Several prominent figures from at least 17 African countries appear in Panama Papers

2016-04-05 13:51
File: AFP

File: AFP

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WATCH: What are the Panama Papers? Here's what you need to know

2016-04-04 16:24

Here's what you need to know.WATCH

Cape Town – At least 17 African countries have prominent figures who have offshore accounts with a company which is fingered for fronting for "questionable" businesses, a report revealed on Monday.

According to the Panama Papers, the countries include Algeria, Angola, Botswana, Democratic Republic of Congo, Congo, Egypt, Ghana, Guinea, Ivory Coast, Kenya, Morocco, Nigeria, Rwanda, Senegal, South Africa, Sudan and Zambia.  

The Panama Papers are a tranche of millions of leaked financial documents detailing a trove of billions sheltered in tax havens, and pocketed by political power players around the world. 

The documents were leaked from Panama-based law firm Mossack Fonseca and published by the International Consortium of Investigative Journalists.

They are an unprecedented investigation that reveals the offshore links of some of the world's most prominent figures.

Joseph Kabila's sister  

An earlier report by News 24 indicated that lawmaker, Jaynet Desiree Kabila Kyungu, from the oil rich Democratic Republic of Congo (DRC) appeared on the list after she reportedly opened an offshore account soon after her twin brother Joseph Kabila assumed presidency in 2001.  

Jaynet appeared as co-director, along with Congolese businessman Kalume Nyembwe Feruzi.

Meanwhile, South African President Jacob Zuma's nephew Khulubuse Zuma was also thrust into the spotlight after it emerged that his company Caprikat Limited held offshore accounts.

The company, established in the British Virgin Islands, scored a R100bn oil deal in the DRC.

An investigation by City Press in 2010 showed that Zuma played a crucial role in the decision by President Kabila to allocate two oilfields in the northeast of the country to his nephew.

Mubarak's son 

Furthermore, amongst the many names, was John Addo Kufuor, the eldest son of Ghana's former president John Agyekum Kufuor, who led the country from 2001 to 2009.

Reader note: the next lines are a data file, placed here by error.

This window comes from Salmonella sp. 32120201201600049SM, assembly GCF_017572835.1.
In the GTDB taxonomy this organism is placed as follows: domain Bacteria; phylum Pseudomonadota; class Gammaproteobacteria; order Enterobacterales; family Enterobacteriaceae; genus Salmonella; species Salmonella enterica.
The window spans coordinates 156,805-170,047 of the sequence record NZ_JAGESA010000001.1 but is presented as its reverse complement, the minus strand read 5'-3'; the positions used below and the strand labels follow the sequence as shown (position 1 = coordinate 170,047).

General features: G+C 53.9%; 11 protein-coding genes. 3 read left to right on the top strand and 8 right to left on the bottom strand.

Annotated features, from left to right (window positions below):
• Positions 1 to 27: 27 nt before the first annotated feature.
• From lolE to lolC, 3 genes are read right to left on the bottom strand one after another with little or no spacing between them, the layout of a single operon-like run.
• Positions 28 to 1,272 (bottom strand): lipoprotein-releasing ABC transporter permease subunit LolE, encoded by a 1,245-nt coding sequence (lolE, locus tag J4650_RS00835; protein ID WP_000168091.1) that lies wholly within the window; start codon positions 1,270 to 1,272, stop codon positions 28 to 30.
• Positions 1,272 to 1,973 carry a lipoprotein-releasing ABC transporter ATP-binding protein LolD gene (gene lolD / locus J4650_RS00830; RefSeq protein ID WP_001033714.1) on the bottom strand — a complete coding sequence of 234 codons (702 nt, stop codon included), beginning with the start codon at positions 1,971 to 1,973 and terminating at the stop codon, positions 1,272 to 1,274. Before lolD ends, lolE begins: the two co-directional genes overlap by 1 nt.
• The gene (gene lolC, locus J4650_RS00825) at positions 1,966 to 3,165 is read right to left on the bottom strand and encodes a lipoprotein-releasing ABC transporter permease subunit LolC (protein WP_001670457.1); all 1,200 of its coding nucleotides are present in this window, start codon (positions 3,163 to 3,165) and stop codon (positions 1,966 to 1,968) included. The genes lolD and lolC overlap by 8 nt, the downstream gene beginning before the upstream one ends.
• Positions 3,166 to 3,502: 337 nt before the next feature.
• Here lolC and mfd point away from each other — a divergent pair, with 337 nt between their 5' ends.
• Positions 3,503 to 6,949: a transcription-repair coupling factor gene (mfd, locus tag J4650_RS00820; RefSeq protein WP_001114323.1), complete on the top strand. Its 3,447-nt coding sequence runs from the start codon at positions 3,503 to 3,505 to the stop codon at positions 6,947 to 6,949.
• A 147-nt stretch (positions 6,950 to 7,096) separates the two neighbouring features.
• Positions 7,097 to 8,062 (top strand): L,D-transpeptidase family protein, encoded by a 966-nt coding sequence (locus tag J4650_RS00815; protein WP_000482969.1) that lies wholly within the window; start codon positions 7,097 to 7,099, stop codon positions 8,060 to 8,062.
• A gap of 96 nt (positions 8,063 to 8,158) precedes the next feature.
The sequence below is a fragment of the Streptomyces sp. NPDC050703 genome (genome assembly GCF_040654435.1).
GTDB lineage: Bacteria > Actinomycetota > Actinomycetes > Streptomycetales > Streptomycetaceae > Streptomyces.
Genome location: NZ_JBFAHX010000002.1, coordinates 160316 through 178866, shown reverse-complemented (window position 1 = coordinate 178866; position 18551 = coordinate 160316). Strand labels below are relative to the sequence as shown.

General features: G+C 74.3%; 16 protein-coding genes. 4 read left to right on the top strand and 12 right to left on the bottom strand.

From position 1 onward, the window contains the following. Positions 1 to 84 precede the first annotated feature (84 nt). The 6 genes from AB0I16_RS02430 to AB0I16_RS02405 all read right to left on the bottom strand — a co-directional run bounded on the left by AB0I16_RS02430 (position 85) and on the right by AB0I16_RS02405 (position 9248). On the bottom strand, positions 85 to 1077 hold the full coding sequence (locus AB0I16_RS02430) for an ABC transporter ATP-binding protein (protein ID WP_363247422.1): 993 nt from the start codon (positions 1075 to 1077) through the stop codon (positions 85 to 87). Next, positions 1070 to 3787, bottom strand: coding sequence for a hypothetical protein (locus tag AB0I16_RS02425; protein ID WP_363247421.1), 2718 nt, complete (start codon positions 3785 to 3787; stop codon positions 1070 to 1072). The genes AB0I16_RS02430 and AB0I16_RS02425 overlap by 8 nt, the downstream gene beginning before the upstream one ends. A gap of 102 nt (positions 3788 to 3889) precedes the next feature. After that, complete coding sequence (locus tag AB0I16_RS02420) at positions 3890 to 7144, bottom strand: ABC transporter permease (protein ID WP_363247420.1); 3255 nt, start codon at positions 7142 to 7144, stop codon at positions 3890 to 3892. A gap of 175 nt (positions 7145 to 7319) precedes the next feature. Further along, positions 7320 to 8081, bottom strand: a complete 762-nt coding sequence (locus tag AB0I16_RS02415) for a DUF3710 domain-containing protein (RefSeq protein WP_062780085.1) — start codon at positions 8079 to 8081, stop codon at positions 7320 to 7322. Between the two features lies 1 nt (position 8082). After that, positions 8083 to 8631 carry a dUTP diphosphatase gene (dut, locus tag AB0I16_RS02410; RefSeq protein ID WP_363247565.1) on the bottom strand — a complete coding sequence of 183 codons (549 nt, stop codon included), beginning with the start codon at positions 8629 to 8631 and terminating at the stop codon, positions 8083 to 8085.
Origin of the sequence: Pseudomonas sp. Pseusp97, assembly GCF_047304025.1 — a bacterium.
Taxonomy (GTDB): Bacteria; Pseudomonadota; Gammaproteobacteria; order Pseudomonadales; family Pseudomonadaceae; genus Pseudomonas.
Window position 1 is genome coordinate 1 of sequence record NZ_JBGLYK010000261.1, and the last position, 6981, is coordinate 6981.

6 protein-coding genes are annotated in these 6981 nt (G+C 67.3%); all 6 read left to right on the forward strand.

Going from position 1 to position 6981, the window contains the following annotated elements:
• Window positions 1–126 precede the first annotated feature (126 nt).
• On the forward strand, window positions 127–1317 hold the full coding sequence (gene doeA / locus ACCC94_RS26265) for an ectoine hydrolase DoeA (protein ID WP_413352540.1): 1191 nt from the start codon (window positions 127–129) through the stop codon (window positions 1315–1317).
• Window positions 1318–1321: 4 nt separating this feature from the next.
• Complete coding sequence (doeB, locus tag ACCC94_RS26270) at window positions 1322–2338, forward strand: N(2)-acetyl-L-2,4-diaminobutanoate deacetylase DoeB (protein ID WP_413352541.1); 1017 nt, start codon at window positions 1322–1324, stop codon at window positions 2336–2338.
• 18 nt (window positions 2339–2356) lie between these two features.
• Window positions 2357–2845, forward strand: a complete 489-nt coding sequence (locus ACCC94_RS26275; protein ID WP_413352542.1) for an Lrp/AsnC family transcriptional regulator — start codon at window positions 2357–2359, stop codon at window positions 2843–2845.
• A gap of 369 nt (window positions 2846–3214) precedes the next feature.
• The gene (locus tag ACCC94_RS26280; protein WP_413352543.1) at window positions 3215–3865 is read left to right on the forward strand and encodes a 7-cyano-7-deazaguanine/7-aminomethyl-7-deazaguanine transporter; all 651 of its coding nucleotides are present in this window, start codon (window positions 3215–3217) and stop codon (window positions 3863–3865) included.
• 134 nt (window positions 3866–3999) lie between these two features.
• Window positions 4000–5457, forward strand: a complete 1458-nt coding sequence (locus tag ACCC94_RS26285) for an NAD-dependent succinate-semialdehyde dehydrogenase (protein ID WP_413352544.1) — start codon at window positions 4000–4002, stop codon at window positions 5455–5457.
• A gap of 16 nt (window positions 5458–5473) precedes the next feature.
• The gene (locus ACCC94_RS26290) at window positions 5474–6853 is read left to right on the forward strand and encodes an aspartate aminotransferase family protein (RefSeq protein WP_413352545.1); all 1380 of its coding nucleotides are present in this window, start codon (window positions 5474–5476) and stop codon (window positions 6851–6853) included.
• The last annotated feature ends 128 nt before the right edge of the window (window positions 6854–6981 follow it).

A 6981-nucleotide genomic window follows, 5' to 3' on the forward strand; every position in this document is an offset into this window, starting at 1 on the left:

The younger Kufuor, according to the documents, controlled a $75 000 bank account in Panama for his father and his mother that he ran through an offshore company.

Meanwhile, Congolese President Denis Sassoon Nguesso's son, Denis Christel Sassou Nguesso, was said to have approached Mossack Fonseca about setting up a company based in the British Virgin Islands, called Phoenix Best Finance in the 1990s.

Denis Christel, however, has since denied the report.

The report also revealed that Alaa Mubarak, the son of ousted Egyptian president Hosni Mubarak owned a British Virgin Islands firm, Pan World Investments Incorporation, which was managed by Credit Suisse.

In 2011, the year in which his father was overthrown and consequently arrested along with him (Alaa) and his brother Gamal, the authorities told Mossack Fonseca to freeze Pan World's assets, an order prompted by a European Union law.

The investigators spent at least a year sifting through 11.5 million leaked files to expose the offshore holdings of world political leaders, links to global scandals, and details of the hidden financial dealings of fraudsters, drug traffickers, billionaires, celebrities and sports stars.

Read more on:    joseph ­kabila  |  khulubuse ­zuma  |  jacob zuma  |  jaynet kabila  |  africa

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